Some people ask what book you would take to visit a desert island. One of the most frequent answers to this question might be the book “Cosmos” by Carl Sagan. For one thing, it is long enough to cover the long and dreary hours on the island. At the same time, it gives us much to think about.
Sagan became a globally renowned academic narrating for the TV documentary “Cosmos,” which aired in the 1980s. He later published the documentary contents into a book.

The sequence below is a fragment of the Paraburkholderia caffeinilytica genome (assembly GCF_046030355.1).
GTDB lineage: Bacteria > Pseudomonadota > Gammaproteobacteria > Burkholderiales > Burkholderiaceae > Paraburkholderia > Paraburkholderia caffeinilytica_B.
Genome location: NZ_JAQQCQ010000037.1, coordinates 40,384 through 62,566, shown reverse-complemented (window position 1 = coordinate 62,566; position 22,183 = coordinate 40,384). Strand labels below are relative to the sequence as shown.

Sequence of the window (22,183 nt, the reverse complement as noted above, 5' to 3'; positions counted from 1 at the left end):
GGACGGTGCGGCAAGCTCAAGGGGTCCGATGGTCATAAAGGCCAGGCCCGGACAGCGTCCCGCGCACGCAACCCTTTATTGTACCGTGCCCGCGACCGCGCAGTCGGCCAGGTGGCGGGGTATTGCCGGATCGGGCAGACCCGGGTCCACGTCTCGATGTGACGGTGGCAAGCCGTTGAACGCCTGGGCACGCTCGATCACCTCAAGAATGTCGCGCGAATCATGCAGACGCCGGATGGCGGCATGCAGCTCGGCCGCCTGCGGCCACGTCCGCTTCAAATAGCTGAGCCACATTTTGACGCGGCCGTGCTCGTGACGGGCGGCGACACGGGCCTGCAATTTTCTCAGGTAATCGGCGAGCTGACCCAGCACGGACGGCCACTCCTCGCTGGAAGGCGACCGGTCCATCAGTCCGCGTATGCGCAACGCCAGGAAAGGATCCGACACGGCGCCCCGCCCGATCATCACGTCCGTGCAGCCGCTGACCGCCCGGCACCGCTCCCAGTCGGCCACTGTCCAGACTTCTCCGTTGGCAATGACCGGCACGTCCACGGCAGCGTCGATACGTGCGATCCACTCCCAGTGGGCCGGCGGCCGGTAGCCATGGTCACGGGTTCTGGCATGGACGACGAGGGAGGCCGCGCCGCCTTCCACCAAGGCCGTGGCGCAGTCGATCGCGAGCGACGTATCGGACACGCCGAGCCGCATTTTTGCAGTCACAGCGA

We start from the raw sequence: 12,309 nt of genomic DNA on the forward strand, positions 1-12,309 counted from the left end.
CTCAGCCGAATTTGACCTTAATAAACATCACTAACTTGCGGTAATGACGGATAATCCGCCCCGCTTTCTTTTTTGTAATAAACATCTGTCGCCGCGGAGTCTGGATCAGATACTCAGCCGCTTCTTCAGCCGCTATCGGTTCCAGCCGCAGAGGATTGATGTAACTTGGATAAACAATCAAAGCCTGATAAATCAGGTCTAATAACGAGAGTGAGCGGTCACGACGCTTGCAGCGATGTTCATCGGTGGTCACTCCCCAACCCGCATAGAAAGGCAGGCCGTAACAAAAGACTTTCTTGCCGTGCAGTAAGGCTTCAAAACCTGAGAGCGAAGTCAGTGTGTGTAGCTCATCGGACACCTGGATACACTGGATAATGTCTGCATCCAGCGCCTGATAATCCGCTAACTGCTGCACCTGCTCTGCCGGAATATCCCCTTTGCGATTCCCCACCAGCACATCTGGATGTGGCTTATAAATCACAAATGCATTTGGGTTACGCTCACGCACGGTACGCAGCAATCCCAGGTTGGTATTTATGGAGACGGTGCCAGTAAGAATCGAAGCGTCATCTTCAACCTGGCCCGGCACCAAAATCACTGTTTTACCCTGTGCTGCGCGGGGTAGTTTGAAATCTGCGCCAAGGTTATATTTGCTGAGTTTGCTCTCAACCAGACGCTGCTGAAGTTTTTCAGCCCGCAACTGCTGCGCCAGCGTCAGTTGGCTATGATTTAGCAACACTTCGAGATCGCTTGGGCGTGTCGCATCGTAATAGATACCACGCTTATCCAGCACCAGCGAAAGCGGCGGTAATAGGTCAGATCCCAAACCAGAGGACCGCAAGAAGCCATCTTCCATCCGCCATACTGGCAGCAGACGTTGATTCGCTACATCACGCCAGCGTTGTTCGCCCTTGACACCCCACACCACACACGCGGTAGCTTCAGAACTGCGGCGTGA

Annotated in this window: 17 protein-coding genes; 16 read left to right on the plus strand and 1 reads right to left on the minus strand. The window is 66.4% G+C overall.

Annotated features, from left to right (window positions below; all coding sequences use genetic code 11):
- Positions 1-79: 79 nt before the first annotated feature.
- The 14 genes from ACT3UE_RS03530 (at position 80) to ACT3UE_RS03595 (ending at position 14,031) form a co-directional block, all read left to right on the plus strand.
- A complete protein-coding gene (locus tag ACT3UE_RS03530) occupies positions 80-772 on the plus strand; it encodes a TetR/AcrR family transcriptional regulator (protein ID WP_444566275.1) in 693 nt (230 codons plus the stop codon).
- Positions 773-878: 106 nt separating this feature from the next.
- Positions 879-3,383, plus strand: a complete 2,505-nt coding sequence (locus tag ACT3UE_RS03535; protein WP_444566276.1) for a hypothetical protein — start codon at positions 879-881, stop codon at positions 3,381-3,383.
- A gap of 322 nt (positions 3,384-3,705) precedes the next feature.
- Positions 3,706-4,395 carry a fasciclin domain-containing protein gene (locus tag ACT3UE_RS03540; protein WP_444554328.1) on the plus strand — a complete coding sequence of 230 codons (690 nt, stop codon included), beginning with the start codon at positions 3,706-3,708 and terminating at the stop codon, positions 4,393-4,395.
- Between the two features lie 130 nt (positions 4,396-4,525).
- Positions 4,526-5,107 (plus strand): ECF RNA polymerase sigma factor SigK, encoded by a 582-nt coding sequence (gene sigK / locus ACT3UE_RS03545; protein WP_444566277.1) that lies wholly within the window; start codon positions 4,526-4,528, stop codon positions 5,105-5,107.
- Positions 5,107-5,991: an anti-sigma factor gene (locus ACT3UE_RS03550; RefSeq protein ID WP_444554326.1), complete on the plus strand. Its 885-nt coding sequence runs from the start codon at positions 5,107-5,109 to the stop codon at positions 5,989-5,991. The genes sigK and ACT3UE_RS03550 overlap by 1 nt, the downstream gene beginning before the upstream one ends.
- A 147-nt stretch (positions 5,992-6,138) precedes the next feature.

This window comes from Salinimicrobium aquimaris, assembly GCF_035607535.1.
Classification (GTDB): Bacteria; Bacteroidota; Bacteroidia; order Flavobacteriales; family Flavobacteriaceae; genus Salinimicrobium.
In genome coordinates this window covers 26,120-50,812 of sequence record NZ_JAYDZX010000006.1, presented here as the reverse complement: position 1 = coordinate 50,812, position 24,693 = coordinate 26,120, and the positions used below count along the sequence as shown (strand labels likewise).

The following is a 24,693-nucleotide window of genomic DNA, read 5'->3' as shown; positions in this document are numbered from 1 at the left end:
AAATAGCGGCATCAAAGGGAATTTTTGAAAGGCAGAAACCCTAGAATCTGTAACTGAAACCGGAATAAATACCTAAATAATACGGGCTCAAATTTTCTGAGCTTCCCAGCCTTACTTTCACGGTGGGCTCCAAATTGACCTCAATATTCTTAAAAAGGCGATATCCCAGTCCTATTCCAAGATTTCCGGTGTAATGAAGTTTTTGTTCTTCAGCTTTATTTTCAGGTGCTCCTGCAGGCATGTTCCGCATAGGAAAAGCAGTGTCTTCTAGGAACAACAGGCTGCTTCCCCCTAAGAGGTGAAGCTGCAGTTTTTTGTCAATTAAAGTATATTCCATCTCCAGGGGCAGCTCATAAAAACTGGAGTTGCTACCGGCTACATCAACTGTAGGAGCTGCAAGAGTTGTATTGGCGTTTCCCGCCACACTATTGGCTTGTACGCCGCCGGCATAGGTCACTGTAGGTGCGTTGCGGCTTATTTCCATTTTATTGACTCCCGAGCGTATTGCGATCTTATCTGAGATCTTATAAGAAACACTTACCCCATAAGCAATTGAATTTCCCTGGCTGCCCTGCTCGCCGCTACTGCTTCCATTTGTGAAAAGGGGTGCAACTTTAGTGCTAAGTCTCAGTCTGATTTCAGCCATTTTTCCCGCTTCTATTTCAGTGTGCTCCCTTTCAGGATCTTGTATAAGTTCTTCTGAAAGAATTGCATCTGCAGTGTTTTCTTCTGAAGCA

Reading the book was a magical experience for me. I felt like I was floating around space. Only when I turned the book's last page that I felt like I had touched the ground. This book gives you experience.
The first sentence reflects the message of the book. As you follow Sagan around space, you will realize that humans are insignificant compared to the vast size of space. Ironically, you may also feel that no other being is as special as humans. Regardless of what impression we associate ourselves with, we are likely to reach the same conclusion: that whatever struggles we fight over on earth are insignificant. We all live in a world limited in space and time, not even enough for us to love and cherish each other.